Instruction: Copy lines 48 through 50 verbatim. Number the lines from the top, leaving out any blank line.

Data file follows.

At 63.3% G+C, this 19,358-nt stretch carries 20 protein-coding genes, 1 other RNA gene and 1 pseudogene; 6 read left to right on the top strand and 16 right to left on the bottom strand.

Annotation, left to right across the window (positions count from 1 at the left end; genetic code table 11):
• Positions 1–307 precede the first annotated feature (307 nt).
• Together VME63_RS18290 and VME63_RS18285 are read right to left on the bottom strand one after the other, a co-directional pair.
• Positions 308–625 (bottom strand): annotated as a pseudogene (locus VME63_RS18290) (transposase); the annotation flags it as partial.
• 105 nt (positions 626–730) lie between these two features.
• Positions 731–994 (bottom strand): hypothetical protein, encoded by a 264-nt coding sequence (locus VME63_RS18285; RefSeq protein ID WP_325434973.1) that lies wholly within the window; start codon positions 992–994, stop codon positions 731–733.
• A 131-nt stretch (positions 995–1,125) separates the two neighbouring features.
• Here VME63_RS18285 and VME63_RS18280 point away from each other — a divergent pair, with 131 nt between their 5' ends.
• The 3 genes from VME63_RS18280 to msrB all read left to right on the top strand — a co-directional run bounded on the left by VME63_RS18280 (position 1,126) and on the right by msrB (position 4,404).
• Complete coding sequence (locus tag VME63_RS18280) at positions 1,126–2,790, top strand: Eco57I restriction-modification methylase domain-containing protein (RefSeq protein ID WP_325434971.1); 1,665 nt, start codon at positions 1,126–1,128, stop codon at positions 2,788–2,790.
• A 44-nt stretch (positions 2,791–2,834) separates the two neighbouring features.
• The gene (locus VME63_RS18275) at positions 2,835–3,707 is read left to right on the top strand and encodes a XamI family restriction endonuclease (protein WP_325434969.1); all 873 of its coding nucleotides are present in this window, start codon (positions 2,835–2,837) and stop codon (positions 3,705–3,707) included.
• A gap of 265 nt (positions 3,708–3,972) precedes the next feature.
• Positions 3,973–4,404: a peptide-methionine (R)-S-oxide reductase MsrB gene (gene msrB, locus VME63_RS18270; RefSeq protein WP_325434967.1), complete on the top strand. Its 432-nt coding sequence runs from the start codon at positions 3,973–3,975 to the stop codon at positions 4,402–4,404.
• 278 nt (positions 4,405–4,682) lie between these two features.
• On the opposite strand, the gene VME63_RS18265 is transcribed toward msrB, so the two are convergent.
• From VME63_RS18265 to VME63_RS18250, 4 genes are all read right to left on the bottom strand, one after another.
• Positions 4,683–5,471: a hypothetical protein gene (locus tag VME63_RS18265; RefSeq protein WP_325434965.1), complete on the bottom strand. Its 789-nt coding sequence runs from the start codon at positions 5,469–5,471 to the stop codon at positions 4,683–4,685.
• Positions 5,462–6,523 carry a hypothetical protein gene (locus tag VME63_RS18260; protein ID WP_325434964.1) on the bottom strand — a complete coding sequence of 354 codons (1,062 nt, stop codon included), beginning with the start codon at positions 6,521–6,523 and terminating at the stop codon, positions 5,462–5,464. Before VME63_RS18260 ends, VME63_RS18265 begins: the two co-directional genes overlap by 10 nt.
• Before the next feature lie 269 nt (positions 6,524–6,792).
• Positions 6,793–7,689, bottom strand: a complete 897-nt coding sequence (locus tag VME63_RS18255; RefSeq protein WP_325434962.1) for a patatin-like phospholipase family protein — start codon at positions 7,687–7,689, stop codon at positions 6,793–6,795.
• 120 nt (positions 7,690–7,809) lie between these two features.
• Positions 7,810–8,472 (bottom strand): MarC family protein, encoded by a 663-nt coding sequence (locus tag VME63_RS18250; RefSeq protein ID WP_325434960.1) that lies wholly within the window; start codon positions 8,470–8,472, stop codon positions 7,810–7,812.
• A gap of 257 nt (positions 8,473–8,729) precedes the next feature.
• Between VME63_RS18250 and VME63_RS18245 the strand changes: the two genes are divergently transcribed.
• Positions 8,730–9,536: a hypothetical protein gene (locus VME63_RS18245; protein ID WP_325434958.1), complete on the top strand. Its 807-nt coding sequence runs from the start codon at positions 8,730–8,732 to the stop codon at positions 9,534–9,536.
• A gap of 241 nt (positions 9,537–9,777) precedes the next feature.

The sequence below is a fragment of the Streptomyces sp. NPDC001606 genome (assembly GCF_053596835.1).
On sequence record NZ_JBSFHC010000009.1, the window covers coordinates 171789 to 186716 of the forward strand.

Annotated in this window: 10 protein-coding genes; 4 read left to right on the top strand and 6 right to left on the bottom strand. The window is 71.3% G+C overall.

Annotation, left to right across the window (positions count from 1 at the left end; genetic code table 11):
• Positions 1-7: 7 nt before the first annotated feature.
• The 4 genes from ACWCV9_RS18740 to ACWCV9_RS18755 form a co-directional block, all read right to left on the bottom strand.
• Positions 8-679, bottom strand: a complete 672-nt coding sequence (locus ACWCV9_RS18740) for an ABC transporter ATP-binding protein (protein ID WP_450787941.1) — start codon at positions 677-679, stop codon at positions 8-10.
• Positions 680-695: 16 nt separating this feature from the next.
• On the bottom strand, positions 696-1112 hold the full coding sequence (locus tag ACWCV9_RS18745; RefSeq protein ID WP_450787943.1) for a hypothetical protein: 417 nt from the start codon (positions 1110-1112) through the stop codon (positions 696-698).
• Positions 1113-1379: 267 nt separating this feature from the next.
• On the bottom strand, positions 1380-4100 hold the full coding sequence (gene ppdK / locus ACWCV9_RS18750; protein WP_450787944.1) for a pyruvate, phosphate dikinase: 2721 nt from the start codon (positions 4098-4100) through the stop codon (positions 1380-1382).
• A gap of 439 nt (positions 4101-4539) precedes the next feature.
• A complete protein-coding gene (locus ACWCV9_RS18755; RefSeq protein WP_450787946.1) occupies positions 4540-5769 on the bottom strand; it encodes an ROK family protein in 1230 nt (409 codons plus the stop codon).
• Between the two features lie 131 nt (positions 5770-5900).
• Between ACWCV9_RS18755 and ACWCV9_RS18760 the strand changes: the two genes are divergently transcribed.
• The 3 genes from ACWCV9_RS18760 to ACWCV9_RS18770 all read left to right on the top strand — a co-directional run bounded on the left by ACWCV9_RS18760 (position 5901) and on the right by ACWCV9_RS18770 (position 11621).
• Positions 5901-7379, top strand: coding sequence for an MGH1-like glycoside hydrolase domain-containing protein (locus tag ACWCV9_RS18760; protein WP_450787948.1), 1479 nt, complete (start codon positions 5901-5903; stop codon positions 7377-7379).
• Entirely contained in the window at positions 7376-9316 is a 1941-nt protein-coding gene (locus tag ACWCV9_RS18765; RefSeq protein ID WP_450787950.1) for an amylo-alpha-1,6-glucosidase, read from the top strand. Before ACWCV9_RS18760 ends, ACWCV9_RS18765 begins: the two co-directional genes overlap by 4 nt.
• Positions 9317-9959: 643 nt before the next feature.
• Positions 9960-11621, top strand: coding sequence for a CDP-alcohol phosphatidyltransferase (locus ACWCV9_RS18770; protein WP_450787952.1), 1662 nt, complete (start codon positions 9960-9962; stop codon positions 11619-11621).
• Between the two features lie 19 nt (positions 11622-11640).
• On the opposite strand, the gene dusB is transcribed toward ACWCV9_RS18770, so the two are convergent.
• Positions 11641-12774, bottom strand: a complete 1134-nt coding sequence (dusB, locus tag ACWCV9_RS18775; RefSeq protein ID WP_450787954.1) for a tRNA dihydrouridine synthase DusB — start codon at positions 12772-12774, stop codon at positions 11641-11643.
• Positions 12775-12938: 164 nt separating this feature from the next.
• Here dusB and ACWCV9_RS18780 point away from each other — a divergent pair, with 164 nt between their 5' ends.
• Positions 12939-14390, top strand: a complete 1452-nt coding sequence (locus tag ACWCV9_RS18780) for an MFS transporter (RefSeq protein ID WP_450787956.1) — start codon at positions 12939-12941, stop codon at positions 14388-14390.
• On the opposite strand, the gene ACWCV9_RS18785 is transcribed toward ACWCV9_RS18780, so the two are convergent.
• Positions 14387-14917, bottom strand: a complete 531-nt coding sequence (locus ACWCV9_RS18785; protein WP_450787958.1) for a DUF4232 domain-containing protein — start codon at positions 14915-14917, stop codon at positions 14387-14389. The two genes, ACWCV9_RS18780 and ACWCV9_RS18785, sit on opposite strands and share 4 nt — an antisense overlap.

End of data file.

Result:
• Positions 9960-11621, top strand: coding sequence for a CDP-alcohol phosphatidyltransferase (locus ACWCV9_RS18770; protein WP_450787952.1), 1662 nt, complete (start codon positions 9960-9962; stop codon positions 11619-11621).
• Between the two features lie 19 nt (positions 11622-11640).
• On the opposite strand, the gene dusB is transcribed toward ACWCV9_RS18770, so the two are convergent.